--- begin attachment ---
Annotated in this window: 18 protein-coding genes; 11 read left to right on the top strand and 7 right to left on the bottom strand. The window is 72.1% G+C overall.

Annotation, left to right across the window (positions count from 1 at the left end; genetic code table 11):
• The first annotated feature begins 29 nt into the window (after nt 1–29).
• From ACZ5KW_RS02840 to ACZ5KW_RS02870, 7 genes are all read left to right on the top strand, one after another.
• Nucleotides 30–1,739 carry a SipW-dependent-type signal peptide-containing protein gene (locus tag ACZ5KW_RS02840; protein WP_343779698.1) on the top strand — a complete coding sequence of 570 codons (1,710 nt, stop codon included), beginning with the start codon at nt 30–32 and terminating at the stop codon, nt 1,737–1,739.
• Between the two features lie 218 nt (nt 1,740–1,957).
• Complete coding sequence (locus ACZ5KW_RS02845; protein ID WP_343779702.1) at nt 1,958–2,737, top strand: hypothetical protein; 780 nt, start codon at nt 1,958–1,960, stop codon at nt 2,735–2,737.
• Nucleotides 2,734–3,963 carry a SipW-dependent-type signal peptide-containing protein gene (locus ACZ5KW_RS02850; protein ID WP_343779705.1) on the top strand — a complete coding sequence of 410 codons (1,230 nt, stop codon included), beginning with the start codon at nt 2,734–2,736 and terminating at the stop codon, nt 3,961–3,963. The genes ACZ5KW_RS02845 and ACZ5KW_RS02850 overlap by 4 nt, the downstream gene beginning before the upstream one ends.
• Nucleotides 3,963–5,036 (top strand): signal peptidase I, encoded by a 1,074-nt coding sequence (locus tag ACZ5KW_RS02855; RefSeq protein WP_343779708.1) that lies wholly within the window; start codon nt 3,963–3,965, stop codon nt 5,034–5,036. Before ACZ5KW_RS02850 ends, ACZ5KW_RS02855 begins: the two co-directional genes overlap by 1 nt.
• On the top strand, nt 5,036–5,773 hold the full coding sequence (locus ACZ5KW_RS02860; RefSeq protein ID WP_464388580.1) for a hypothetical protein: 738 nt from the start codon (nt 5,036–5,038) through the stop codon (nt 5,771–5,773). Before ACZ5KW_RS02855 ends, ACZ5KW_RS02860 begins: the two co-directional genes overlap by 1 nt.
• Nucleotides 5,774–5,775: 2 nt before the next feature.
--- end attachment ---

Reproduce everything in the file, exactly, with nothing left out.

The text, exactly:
Annotated in this window: 18 protein-coding genes; 11 read left to right on the top strand and 7 right to left on the bottom strand. The window is 72.1% G+C overall.

Annotation, left to right across the window (positions count from 1 at the left end; genetic code table 11):
• The first annotated feature begins 29 nt into the window (after nt 1–29).
• From ACZ5KW_RS02840 to ACZ5KW_RS02870, 7 genes are all read left to right on the top strand, one after another.
• Nucleotides 30–1,739 carry a SipW-dependent-type signal peptide-containing protein gene (locus tag ACZ5KW_RS02840; protein WP_343779698.1) on the top strand — a complete coding sequence of 570 codons (1,710 nt, stop codon included), beginning with the start codon at nt 30–32 and terminating at the stop codon, nt 1,737–1,739.
• Between the two features lie 218 nt (nt 1,740–1,957).
• Complete coding sequence (locus ACZ5KW_RS02845; protein ID WP_343779702.1) at nt 1,958–2,737, top strand: hypothetical protein; 780 nt, start codon at nt 1,958–1,960, stop codon at nt 2,735–2,737.
• Nucleotides 2,734–3,963 carry a SipW-dependent-type signal peptide-containing protein gene (locus ACZ5KW_RS02850; protein ID WP_343779705.1) on the top strand — a complete coding sequence of 410 codons (1,230 nt, stop codon included), beginning with the start codon at nt 2,734–2,736 and terminating at the stop codon, nt 3,961–3,963. The genes ACZ5KW_RS02845 and ACZ5KW_RS02850 overlap by 4 nt, the downstream gene beginning before the upstream one ends.
• Nucleotides 3,963–5,036 (top strand): signal peptidase I, encoded by a 1,074-nt coding sequence (locus tag ACZ5KW_RS02855; RefSeq protein WP_343779708.1) that lies wholly within the window; start codon nt 3,963–3,965, stop codon nt 5,034–5,036. Before ACZ5KW_RS02850 ends, ACZ5KW_RS02855 begins: the two co-directional genes overlap by 1 nt.
• On the top strand, nt 5,036–5,773 hold the full coding sequence (locus ACZ5KW_RS02860; RefSeq protein ID WP_464388580.1) for a hypothetical protein: 738 nt from the start codon (nt 5,036–5,038) through the stop codon (nt 5,771–5,773). Before ACZ5KW_RS02855 ends, ACZ5KW_RS02860 begins: the two co-directional genes overlap by 1 nt.
• Nucleotides 5,774–5,775: 2 nt before the next feature.